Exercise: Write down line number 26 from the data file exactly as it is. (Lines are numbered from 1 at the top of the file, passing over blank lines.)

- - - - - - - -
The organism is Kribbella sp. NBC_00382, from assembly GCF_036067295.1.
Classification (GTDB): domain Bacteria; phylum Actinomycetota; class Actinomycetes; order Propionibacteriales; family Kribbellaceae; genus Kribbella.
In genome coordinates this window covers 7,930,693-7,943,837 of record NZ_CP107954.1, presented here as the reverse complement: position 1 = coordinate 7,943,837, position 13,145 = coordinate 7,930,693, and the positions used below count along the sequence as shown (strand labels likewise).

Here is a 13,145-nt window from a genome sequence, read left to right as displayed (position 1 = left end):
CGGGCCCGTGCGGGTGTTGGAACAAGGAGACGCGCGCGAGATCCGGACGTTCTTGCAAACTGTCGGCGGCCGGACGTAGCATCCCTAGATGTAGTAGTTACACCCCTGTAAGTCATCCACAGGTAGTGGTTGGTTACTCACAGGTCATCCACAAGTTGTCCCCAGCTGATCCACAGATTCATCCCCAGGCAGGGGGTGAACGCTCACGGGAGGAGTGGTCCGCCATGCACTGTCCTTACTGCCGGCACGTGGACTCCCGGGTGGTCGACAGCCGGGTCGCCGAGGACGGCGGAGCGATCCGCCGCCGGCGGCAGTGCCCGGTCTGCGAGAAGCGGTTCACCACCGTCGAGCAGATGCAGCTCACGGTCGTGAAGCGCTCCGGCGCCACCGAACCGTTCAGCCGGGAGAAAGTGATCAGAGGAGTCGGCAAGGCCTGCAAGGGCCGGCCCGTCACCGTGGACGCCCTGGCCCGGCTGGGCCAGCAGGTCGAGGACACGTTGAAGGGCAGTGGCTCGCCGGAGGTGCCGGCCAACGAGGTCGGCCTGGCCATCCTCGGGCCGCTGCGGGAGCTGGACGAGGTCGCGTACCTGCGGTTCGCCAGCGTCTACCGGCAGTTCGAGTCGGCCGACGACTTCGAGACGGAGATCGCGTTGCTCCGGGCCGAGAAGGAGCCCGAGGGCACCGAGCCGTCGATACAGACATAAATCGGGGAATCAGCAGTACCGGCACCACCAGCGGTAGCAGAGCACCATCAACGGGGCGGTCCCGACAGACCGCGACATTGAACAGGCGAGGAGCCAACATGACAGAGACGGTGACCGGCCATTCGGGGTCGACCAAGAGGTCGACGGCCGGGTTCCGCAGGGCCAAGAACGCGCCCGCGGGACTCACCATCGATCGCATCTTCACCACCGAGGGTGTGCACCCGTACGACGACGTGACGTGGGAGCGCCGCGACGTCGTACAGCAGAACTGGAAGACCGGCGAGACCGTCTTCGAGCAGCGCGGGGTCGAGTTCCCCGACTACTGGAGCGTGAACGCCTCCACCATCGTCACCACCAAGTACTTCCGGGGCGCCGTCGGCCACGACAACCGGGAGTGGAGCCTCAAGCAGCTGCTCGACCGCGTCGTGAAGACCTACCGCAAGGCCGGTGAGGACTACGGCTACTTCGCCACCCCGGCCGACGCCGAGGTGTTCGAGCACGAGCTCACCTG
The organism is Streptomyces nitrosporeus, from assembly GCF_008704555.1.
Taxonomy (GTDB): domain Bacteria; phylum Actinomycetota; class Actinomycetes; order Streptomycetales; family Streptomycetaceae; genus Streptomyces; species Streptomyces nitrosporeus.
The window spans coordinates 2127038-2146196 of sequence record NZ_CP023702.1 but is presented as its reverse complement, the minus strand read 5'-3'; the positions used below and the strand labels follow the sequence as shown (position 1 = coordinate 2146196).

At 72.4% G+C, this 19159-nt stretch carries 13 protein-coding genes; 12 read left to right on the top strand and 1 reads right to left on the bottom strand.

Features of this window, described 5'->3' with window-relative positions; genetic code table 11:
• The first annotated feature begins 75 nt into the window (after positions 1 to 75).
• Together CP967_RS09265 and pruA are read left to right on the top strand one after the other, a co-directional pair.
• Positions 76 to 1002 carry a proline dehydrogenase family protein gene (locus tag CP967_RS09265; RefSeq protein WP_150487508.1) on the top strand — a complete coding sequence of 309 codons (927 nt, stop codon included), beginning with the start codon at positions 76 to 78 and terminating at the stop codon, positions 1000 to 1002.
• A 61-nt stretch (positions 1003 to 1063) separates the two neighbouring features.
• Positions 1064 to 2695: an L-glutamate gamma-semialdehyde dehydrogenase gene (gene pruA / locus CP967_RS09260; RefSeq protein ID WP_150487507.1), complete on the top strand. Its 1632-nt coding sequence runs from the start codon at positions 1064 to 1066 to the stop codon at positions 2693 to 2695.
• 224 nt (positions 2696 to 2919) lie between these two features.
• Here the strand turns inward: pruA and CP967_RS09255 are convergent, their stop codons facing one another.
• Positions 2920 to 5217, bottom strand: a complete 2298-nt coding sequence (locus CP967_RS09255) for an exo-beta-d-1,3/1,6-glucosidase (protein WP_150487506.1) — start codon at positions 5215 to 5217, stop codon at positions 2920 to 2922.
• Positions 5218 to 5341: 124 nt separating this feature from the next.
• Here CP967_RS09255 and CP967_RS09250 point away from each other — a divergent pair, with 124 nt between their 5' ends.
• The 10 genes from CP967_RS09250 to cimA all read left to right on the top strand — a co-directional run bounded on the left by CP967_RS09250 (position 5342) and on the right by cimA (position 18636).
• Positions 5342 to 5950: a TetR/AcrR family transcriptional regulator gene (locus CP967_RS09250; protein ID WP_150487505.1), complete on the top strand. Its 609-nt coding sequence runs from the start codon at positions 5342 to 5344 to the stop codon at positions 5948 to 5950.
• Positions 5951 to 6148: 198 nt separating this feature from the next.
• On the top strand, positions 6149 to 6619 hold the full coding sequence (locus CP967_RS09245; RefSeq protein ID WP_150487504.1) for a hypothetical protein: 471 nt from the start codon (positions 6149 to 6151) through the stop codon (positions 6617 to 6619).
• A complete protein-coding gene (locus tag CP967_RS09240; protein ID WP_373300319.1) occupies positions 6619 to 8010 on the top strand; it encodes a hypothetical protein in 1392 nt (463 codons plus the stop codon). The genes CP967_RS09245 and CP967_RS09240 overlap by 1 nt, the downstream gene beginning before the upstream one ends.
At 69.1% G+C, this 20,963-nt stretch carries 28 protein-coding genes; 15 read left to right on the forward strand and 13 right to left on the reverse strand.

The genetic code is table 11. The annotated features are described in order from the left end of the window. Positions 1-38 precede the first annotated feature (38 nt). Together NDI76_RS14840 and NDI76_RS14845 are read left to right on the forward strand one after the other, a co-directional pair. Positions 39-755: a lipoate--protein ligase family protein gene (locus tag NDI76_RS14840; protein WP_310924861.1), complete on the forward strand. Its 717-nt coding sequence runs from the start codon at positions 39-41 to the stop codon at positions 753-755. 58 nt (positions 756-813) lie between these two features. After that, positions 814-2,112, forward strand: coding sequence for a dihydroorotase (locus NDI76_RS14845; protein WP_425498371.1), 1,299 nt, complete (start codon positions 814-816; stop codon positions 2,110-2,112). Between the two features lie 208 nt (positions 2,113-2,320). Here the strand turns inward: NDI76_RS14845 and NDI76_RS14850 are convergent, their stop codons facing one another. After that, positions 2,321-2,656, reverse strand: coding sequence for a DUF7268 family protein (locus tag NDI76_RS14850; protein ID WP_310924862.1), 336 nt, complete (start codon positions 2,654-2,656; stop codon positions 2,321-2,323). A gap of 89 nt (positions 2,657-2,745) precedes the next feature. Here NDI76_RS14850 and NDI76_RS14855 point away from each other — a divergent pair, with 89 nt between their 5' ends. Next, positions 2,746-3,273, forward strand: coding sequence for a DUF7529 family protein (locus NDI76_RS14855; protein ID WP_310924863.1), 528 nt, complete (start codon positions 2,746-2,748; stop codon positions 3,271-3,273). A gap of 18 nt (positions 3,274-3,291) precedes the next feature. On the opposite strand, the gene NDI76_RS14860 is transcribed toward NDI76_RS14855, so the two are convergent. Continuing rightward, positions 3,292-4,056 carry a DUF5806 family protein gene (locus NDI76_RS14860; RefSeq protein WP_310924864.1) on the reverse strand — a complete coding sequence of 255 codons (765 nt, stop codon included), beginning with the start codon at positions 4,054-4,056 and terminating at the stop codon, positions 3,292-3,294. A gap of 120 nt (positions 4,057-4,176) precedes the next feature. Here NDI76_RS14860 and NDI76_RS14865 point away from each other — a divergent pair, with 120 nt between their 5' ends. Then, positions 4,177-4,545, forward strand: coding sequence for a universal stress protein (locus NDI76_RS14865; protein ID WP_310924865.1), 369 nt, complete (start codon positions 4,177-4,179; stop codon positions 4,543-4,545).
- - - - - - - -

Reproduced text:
At 69.1% G+C, this 20,963-nt stretch carries 28 protein-coding genes; 15 read left to right on the forward strand and 13 right to left on the reverse strand.